Researchers presenting at AMCP Nexus 2019 recently summarized some of the key social determinants of health and how they impact overall outcomes for patients with complex conditions such as cancer.
Social determinants of health were defined by the authors as follows: “The conditions in which people are born, grow, work, live, and age, and the wider set of forces and systems shaping the conditions of daily life. These forces and systems include economic policies and systems, development agendas, social norms, social policies, and political systems.”
One of the determinants addressed was access to healthy food and food insecurity. The authors noted that the average health care costs incurred by Ontario adults (18-64 years of age) over a 12-month span in relation to food insecurity status was $1,608, $2,161, $2,806, and $3,930 for those who are food secure, marginally food insecure, moderately food insecure, and severely food insecure, respectively. Barriers to this group include distance to supermarkets, transportation, and food deserts. Vulnerable populations typically include in low-income, rural, or minority communities, with discrimination being cited as a strong determinant within this population. The impacts of this poor nutrition are diabetes, obesity, CKD, high blood pressure, and cancer.
Access to health services and primary care was another social determinant addressed by the researchers, who noted that only 65% of adults under 65 have access to a primary care provider. These patients are less likely to receive preventative care therapies such as cancer and blood pressure screening, dental care, flu shots, and other vaccinations.
Housing quality was listed as a determinant in low-income families, with associated risks including lead poisoning, vector-borne diseases, and poor respiratory health due to mold from water leaks. The researchers also touched on health literacy as a social determinant of health, being that low health literacy is correlated with more frequent ER visits, increased hospitalizations, and poor medication adherence.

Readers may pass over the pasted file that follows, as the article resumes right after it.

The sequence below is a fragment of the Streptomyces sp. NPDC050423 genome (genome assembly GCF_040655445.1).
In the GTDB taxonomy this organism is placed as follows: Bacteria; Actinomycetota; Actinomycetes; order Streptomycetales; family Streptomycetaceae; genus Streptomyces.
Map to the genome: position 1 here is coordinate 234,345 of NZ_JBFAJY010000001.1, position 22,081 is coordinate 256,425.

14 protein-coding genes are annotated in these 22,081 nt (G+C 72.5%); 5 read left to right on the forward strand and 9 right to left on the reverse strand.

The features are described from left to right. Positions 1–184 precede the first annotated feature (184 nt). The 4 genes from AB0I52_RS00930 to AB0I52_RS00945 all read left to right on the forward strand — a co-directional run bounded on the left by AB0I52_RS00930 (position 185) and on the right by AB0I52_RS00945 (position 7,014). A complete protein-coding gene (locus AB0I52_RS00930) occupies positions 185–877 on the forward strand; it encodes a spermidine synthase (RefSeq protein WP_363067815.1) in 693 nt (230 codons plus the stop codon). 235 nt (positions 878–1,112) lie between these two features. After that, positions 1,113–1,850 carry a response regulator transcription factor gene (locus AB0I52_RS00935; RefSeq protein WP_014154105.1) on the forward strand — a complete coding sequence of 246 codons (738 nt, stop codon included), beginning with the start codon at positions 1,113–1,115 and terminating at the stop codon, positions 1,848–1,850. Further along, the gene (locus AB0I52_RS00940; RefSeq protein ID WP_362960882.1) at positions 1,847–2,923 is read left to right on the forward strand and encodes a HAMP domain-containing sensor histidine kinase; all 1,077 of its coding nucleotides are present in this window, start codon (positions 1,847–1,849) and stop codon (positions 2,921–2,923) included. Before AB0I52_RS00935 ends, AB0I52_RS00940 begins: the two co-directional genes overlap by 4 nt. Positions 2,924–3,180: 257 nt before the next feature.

Many challenges exist when it comes to addressing these social determinants of health. The researchers listed fragmented data, the need for multifaceted interventions, barriers to language and culture, and education gaps as specific barriers to progress. They also discussed and proposed potential approaches to these issues, including targeted case management programs that leverage health risk assessments, collaborative holistic care teams, predictive analytics models that account for social determinants data, reimbursement services that aim to address social determinants, and partnerships with provider and community groups. Another innovative proposed solution involves digital cognitive behavioral therapy consisting of on-demand, web-based modular therapy programs. These platforms are created in academic institutions, backed by credible research, can be used independently or with clinical support, decrease the need for higher levels of care, and offer self-paced, convenient, HIPAA compliant solutions.
Jenny M, Leo, S, et al. Increasing Positive Outcomes: The Impact of Social Determinants of Health. Presented at: AMCP Nexus 2019; October 29 – Nov 1; National Harbor, MD.